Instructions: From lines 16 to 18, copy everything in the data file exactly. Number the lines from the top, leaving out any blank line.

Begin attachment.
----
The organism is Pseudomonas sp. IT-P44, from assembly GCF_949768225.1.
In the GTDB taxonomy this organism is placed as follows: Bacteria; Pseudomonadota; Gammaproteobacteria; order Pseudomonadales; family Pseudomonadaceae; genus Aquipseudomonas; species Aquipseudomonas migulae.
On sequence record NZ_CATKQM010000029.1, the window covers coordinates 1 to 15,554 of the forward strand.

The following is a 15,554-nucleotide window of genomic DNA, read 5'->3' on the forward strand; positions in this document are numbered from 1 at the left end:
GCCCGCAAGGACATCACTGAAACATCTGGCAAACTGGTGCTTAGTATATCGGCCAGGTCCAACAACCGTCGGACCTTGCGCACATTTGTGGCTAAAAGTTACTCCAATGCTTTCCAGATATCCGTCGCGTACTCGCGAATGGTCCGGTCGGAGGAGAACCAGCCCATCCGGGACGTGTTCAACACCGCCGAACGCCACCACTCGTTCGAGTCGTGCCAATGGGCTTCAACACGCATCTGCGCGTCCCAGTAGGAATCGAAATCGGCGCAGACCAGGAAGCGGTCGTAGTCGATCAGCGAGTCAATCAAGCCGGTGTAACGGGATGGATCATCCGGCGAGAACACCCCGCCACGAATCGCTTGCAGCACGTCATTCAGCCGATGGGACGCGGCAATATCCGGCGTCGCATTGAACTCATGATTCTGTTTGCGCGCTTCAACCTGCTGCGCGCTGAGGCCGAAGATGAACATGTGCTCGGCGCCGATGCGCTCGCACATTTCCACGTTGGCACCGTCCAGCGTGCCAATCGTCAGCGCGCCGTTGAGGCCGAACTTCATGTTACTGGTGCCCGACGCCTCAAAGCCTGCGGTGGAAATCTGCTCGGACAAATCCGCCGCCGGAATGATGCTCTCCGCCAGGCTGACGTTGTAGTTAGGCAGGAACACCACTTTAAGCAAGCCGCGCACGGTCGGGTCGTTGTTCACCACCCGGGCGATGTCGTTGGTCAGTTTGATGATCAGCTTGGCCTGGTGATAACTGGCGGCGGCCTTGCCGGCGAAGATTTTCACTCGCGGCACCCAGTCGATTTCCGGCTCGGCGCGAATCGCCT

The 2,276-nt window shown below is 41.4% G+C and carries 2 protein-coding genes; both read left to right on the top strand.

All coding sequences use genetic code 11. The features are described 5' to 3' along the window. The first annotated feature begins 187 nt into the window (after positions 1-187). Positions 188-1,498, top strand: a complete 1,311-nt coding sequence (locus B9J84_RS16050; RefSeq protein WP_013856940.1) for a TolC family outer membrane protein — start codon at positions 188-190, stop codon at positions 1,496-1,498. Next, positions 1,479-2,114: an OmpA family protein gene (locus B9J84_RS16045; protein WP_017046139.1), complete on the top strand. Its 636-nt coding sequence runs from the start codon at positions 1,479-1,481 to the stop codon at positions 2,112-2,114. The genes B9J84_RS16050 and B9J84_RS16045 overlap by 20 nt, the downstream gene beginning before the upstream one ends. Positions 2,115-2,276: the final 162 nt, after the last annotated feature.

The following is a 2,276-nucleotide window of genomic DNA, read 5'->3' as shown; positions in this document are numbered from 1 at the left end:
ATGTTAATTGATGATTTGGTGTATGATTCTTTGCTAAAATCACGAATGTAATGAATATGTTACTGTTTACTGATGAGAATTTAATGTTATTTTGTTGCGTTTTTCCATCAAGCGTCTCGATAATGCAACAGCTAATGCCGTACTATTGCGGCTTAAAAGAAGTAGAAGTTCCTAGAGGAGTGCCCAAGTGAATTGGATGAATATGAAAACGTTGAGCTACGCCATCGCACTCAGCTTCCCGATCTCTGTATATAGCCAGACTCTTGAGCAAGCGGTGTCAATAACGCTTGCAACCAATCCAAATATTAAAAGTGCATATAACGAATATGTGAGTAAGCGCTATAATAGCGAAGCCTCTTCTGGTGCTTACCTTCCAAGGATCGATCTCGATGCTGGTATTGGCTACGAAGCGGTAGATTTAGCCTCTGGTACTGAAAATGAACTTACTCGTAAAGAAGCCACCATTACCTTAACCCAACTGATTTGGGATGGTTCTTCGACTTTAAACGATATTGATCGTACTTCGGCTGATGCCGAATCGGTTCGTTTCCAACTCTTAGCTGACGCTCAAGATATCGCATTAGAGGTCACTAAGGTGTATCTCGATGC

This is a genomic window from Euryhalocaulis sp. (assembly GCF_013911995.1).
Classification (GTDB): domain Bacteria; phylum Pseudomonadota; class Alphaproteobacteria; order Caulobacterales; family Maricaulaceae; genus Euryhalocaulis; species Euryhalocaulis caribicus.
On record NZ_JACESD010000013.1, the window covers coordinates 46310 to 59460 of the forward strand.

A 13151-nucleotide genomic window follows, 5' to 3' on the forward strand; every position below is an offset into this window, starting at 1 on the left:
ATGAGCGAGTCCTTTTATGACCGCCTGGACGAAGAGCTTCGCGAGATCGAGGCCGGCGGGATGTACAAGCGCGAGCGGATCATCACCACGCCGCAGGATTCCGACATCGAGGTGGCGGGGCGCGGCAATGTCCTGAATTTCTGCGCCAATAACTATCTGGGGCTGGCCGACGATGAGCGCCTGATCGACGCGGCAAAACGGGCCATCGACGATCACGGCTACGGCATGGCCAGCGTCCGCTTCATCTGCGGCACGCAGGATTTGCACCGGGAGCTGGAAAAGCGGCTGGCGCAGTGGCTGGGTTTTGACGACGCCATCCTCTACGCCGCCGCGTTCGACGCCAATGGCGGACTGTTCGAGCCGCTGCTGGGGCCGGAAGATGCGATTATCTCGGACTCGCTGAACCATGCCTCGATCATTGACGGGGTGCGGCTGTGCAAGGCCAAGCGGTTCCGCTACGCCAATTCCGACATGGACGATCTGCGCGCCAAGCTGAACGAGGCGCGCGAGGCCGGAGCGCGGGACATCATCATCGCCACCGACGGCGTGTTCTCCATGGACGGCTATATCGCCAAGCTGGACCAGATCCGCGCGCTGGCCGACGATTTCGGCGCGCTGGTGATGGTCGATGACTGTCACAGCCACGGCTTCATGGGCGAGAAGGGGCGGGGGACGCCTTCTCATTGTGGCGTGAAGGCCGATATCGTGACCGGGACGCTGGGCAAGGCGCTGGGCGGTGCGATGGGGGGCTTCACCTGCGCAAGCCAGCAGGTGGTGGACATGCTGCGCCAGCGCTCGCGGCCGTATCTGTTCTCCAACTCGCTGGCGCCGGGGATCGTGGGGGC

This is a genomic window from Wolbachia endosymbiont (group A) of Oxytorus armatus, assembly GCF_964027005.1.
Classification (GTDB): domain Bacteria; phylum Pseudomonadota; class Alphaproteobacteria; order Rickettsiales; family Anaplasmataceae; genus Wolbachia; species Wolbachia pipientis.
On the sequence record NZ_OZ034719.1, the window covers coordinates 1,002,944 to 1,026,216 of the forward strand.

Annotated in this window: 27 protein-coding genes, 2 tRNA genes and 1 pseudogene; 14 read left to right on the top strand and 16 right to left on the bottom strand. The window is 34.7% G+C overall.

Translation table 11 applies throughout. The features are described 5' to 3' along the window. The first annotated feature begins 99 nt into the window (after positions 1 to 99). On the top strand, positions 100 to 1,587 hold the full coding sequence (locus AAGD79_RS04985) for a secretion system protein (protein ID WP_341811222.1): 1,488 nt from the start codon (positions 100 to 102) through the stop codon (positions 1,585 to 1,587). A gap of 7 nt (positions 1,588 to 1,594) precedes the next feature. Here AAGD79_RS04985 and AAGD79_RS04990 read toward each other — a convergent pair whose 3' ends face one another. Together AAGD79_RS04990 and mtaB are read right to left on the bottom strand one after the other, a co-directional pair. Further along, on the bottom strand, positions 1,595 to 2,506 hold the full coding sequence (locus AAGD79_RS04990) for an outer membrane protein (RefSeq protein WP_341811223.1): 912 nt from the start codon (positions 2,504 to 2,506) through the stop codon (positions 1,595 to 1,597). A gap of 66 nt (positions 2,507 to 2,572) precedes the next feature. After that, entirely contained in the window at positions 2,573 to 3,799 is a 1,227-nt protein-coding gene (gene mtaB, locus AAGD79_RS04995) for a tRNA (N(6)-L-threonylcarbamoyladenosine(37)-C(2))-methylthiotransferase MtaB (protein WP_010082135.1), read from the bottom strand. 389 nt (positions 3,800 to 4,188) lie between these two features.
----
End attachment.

Classification (GTDB): domain Bacteria; phylum Pseudomonadota; class Alphaproteobacteria; order Rickettsiales; family Anaplasmataceae; genus Wolbachia; species Wolbachia pipientis.
On the sequence record NZ_OZ034719.1, the window covers coordinates 1,002,944 to 1,026,216 of the forward strand.

Annotated in this window: 27 protein-coding genes, 2 tRNA genes and 1 pseudogene; 14 read left to right on the top strand and 16 right to left on the bottom strand. The window is 34.7% G+C overall.